Youth empowered at ’Plain health centre

Teenagers now have access to dedicated health services at Mitchell’s Plain Community Health Centre in Eastridge after the Department of Health launched the Adolescent Youth Friendly Services (AYFS) on Wednesday August 16.

This means that there are now service hours just for adolescents and youth. Pupils from Lentegeur, Beacon Hill and Glendale high schools attended the launch at Lentegeur Hospital main hall.

The aim of the launch was to encourage youth to take responsibility for their own health and educate them on how these services can be accessed at the Mitchell’s Plain Community Health Centre (day hospital).

At the launch were staff members of the Mitchell’s Plain Community Health Centre, the Desmond Tutu HIV Foundation, YMCA and the TB/HIV Care Association.

Spokesperson for the provincial Department of Health, Monique Johnstone said the services will be rendered at healthcare facilities in the Mitchell’s Plain and Klipfontein district areas. She said it forms part of the R81 million grant awarded to the department by the Global Fund in 2016.

The facilities launching the AYFS also include Heideveld Community Day Centre (CDC), Hanover Park Community Health Centre (CHC), Gugulethu CHC, Dr Abdurahman CDC, Crossroads CDC, Nyanga CDC and Inzame Zabantu CDC.

MEC for Health, Dr Nomafrench Mbombo said the AYFS form part of the Young Women and Girls project, which was launched by the department and funded for three years by the Global Fund as an investment to make an impact in reducing TB, HIV and teenage pregnancy among young women and girls in the Cape Metropole.

“HIV/Aids is one of the biggest burdens of disease that plagues society. It is alarming to see that there is an increase among young adults. This is a result of poor socio-economic conditions faced by our youth which leads to alcohol and drug abuse among young adults and risky sexual behaviour.

“It is of utmost importance to improve HIV preventive programmes for the youth. That is why we are launching these Adolescent Youth Friendly Services which form part of the Women of Worth Project in Klipfontein and Mitchell’s Plain to encourage our youth to take responsibility for their health and wellbeing,” she said.

Beacon Hill High School pupil Shaulin Schortz said as a youngster it is important to look after your health. “It is good to see that the department is catering for us. Young people do not want to visit the day hospital because they are embarrassed and fear that they will be judged. And there are cases when young people really do need the services, but won’t go,” she said.

Stephanie Fourie, HIV/Aids Sexual transmitted disease and Tuberculosis (HAST) manager for the Klipfontein and Mitchell’s Plain district, said the department has partnered with the Desmond Tutu HIV Foundation to roll out the services to the youth within the drainage areas of each primary healthcare facility in the district to make healthcare services more accessible to the needs of young people between 10 and 24.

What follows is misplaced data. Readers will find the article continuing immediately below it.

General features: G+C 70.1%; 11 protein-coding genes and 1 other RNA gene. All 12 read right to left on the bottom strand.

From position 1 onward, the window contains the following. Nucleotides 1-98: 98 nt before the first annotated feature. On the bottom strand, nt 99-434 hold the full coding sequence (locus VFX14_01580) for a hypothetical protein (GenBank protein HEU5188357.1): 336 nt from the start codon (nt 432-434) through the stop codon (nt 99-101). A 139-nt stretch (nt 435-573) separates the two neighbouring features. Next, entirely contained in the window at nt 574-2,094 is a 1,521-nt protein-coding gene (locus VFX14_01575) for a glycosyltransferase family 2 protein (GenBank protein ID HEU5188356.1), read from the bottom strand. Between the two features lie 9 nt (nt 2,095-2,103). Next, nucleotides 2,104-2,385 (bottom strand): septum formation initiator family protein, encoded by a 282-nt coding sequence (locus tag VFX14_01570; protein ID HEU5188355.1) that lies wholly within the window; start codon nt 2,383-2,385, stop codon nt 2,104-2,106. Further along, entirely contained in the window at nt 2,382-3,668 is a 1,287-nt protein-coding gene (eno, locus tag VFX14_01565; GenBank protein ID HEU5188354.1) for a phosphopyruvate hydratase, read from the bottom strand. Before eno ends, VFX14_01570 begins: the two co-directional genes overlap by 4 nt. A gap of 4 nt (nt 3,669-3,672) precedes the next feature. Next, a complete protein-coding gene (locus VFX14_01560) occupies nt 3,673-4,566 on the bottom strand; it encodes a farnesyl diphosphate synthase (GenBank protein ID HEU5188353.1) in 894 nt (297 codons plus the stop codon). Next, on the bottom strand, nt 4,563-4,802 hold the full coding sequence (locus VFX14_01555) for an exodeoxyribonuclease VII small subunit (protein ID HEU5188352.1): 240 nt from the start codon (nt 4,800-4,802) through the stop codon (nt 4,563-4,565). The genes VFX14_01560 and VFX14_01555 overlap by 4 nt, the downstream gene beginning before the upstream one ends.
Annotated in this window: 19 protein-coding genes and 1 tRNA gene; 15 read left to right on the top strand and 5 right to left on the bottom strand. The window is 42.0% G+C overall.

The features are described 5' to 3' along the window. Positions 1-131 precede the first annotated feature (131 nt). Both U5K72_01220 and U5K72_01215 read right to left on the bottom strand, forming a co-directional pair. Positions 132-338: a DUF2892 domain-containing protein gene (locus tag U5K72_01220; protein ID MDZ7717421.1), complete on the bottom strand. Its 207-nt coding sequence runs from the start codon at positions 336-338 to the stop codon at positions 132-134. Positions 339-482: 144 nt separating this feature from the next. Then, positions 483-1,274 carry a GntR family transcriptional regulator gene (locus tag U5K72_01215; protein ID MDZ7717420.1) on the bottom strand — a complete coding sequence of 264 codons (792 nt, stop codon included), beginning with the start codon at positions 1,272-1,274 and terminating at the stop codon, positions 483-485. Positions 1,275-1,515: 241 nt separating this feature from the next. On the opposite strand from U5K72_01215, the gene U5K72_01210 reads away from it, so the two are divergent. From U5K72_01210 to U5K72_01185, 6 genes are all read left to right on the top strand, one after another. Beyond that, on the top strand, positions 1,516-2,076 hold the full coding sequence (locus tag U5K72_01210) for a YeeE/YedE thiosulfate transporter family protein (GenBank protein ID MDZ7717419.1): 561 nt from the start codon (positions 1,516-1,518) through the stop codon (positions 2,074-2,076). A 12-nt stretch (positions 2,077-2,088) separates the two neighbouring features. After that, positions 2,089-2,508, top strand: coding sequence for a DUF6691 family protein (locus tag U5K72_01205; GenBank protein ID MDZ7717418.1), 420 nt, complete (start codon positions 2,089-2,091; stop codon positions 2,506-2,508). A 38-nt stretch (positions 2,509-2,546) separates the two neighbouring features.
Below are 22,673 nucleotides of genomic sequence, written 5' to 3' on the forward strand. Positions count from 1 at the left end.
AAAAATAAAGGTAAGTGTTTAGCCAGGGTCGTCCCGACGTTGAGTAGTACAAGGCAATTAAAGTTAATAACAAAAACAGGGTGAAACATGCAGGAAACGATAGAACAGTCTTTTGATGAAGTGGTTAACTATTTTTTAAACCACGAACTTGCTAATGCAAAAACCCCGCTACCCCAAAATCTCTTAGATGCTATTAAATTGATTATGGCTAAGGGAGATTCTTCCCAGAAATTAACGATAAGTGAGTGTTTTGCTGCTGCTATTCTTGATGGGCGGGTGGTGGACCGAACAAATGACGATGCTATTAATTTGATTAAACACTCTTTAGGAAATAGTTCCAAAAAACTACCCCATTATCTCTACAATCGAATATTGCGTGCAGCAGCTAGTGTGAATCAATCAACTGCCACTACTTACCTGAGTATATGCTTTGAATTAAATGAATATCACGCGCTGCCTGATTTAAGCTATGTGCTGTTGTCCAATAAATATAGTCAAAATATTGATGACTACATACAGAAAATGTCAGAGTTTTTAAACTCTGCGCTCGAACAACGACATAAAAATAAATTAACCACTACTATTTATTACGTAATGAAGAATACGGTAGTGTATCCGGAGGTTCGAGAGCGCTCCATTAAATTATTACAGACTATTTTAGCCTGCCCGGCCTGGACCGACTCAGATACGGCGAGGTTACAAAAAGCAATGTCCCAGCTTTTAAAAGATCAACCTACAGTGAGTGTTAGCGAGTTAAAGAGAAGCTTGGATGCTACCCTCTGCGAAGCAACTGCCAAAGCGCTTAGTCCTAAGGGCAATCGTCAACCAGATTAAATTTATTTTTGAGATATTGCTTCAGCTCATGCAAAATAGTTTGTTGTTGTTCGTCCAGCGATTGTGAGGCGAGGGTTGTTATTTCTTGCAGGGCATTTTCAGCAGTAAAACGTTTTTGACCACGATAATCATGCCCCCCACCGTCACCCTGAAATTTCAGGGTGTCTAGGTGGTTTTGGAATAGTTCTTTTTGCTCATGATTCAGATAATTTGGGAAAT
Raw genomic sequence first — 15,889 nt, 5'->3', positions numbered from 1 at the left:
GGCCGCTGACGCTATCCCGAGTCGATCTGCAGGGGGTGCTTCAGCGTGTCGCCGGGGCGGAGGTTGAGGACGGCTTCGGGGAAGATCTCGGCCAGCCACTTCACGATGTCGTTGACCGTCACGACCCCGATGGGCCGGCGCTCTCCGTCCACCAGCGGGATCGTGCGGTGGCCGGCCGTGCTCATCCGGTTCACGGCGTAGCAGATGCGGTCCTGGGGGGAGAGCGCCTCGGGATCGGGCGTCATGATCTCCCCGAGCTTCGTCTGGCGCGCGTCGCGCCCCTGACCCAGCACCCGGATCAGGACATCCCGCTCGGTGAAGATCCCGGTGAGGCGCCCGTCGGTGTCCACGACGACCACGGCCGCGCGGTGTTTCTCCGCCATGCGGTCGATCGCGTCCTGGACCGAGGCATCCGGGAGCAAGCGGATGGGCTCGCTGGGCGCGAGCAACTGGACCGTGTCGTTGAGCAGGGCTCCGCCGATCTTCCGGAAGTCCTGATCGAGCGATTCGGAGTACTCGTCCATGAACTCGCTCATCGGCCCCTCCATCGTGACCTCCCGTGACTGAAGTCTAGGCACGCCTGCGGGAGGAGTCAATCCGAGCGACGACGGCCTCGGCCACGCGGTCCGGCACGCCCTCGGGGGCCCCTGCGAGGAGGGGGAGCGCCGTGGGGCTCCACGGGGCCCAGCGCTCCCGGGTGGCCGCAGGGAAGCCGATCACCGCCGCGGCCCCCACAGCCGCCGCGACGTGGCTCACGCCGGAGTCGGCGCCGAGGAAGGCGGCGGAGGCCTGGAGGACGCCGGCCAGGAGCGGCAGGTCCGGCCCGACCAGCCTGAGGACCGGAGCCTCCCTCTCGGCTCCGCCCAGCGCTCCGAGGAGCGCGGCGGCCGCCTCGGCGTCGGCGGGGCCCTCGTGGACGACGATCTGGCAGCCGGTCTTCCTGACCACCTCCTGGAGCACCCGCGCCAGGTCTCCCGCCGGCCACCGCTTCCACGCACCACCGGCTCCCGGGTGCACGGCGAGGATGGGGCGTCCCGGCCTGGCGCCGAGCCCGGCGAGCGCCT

She said approximately 19 percent of pregnancies and antenatal bookings are from teenagers accessing the services in the Mitchell’s Plain, Nyanga, Gugulethu, Manenberg, Heideveld, Crossroads, Hanover Park, and Athlone areas, and who have tested positive for HIV between 2015 and 2016.

“The aim of these AYFS is to initiate at least 80 percent of eligible clients onto antiretroviral treatment (ART), and ensure an enabling and accessible legal framework that protects and promotes human rights in order to support how the province responds to the prevention and treatment of HIV and Aids, TB and sexually transmitted infections (STIs) over the next five years; and reduce self-reported stigma related to HIV and TB,” she said.

Sister Lulu Mtwisha from the Desmond Tutu HIV Foundation spoke at the launch while a facilitator of the AYFS encouraged pupils to use the services.

Sister Mtwisha said the staff is well trained to deal with health issues and will assist the youth.

“We have discovered when conducting random interviews outside of the day hospital environment, young people do not want to wait long for healthcare services. “They shy away from a facility when coming for family planning when they see an adult family member, or when they have to deal with a staff member who does not understand their emotional and healthcare needs and challenges,” she said.

In order to counter these negative feelings they associate when accessing healthcare services, each facility will grant the youth access to a dedicated service from 2pm to 4pm from Monday to Friday where a special reception window will be allocated to them to create a patient folder and services provided in an exclusive area by trained healthcare professionals.

Emergency services required out of this time frame will have to be accessed according to the facility’s normal schedule.

Services offered at these Adolescent Youth Friendly clinics will include mental healthcare where a mental health nurse and registered counsellor will be available to provide guidance; emergency contraception; family planning; rehabilitation services and support from a social worker on an appointment basis; HIV and Aids tests and counselling; and sexually transmitted disease treatment.